1. Exercise

Our body movements and exercising are responsible for our physical and mental well-being. Especially for women, it can help in balancing hormones and release stress. This is because exercising regularly will increase your blood circulation, releasing endorphins that can reduce your perception of pain, in addition to making you feel happy. Also, it will increase your bloating or water retention that you will sweat out during your practice. 

  1. Yoga and Meditation

If you are not into high-intensity workouts, you can try pilates or yoga. Many women find that practicing yoga regularly for a month and at least 3 days a week, have helped their body overcome PMS symptoms greatly. 


Learn to take deep breaths, exhale and inhale mindfully, and meditate. Meditation is a great way to release the stress that women may face in their lives. These techniques can balance your hormonal levels and can eliminate any emotional PMS symptoms you may face.


  1. Cognitive Behavioral Therapy 

Some women may experience severe depression, mood swings, and uncontrollable anger a day or two before their period, and as soon as it arrives, their mood shifts back to normal. If it sounds familiar, then try out cognitive behavioral therapy.  It is recommended by many health care providers and gynecologists and considered to be one of the most effective ways to ease many kinds of emotional symptoms caused by your menstrual cycle.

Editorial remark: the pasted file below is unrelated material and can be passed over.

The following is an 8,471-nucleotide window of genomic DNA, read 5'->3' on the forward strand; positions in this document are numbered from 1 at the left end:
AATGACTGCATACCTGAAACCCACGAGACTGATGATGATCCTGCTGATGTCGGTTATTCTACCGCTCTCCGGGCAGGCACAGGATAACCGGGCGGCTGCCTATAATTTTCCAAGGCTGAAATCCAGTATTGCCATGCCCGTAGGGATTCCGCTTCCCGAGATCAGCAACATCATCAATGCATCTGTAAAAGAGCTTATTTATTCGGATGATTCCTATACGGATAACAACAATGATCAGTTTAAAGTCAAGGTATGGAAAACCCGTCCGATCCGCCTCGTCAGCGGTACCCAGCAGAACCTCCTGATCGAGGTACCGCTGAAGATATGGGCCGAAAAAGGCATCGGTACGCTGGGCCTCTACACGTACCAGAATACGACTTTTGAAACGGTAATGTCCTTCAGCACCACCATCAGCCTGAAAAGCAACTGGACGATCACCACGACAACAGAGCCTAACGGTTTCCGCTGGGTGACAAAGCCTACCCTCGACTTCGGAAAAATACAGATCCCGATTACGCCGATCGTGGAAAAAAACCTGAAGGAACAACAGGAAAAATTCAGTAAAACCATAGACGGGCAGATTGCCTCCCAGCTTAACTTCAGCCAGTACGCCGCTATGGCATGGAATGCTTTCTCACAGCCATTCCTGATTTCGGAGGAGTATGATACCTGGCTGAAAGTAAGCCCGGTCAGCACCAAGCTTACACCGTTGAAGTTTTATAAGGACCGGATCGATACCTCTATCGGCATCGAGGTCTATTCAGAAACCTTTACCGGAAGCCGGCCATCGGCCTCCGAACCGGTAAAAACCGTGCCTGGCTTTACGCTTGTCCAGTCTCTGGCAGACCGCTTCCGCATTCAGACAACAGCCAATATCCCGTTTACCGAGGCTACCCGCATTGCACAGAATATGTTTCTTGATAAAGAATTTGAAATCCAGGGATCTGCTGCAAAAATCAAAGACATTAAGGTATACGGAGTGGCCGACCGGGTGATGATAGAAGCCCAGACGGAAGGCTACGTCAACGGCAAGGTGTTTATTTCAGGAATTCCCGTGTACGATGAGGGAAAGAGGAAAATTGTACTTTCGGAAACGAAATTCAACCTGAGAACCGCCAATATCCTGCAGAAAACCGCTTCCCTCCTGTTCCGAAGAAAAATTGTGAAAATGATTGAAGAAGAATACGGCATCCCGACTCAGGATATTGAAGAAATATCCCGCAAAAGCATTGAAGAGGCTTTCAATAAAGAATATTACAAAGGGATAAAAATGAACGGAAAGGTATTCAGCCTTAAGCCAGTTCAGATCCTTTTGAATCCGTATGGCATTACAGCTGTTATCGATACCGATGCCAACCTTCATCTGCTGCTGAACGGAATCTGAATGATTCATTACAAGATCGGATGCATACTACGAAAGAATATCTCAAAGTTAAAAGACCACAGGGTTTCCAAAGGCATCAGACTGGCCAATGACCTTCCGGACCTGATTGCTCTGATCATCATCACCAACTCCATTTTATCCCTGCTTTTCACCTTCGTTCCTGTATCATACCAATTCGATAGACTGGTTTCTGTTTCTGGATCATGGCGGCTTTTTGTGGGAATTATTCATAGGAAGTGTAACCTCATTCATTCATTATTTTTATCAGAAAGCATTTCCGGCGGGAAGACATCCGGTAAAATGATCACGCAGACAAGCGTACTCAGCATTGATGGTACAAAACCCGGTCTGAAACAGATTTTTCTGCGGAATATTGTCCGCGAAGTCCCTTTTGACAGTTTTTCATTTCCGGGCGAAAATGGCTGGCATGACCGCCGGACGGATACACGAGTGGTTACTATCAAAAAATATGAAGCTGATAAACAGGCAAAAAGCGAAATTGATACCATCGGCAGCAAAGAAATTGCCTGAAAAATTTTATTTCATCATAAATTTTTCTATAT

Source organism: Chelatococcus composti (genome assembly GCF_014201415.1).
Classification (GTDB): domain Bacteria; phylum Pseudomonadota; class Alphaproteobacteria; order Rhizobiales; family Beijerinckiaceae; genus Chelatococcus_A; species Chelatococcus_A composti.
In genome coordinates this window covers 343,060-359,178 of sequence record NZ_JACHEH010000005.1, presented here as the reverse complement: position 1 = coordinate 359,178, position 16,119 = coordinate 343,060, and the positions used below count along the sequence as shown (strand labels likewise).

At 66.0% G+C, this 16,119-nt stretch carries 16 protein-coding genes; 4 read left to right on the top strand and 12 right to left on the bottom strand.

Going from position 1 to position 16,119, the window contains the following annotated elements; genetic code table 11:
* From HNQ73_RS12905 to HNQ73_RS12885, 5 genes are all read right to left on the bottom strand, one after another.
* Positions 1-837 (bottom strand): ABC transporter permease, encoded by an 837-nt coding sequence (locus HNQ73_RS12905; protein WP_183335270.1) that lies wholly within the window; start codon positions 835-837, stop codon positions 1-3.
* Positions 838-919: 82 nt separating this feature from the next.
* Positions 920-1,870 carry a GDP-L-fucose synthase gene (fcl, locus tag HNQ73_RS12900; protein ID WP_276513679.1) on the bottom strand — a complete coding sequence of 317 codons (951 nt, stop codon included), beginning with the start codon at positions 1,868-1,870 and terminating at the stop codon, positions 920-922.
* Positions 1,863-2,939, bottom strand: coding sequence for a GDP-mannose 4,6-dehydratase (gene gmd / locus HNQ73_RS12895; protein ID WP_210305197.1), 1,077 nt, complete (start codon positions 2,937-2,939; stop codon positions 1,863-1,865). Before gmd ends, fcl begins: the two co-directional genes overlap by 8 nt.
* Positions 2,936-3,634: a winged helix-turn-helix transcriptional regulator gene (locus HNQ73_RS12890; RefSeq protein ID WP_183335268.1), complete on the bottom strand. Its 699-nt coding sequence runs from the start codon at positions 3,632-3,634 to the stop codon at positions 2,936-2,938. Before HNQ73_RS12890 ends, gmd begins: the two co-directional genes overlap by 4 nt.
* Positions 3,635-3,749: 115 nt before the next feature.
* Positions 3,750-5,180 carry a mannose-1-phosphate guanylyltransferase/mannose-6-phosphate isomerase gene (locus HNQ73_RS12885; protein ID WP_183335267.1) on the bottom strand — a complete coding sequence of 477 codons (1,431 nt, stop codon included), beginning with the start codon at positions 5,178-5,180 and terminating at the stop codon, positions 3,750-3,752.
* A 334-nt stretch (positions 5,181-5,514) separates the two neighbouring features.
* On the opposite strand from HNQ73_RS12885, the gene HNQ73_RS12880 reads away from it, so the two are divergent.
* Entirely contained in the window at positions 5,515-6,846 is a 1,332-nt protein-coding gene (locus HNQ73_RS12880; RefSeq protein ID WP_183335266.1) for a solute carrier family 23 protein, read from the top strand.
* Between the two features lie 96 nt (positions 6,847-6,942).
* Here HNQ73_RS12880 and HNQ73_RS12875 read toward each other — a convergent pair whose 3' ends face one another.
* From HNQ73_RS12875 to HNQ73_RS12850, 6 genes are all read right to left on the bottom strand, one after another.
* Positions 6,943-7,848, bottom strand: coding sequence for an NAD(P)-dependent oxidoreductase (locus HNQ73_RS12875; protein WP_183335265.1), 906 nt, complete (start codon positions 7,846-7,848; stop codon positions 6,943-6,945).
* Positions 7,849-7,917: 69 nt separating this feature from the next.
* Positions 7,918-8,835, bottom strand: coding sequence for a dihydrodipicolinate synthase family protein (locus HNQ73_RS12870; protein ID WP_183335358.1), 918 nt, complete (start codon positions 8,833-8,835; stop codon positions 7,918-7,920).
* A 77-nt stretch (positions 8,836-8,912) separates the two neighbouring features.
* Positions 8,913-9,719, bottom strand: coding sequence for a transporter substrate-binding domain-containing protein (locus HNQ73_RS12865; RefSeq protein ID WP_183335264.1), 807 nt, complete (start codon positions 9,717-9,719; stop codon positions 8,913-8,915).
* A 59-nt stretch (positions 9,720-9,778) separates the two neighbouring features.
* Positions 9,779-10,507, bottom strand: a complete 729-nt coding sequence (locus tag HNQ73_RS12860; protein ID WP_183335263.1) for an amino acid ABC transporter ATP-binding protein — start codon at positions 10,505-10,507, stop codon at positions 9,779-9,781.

Cognitive therapy can help women identify and learn how to manage negative thoughts that can come crawling up their brains during their menstrual cycle. A therapist will help you identify the exact situations and thought patterns that will trigger any negative feelings you may have and how to control them. Recent studies have shown that cognitive therapy can be as effective as antidepressant medications. 

  1. Hormonal Contraceptives 

Luckily, women who consume hormonal contraceptives have found it helps their body avoid PMS symptoms. Therefore, many women choose to treat their premenstrual symptoms by consuming hormonal contraceptives. How does that work? Simply most hormonal birth controls prevent real ovulation, thus preventing any ovulation-related hormonal changes, thus decreasing PMS symptoms. 

  1. Enough Sleep

Although it might not sound like a treatment to you, it is as important as eating well and exercising. Having enough sleep every day will empower your body and stabilize your hormones most of the time before your menstrual cycle. In the end, a tired body is definitely weak to hold up to any pain or hormonal changes. 


The bottom line, premenstrual symptoms happens because women’s bodies are sensitive to the fluctuations of the progesterone and the estrogen hormone. Since this sensitivity may vary from every woman to another, symptoms will vary too. Consider it as a personal experience and try to figure out what can help you by starting with period monitoring, eating healthy, and trying the mentioned above ways to treat your symptoms.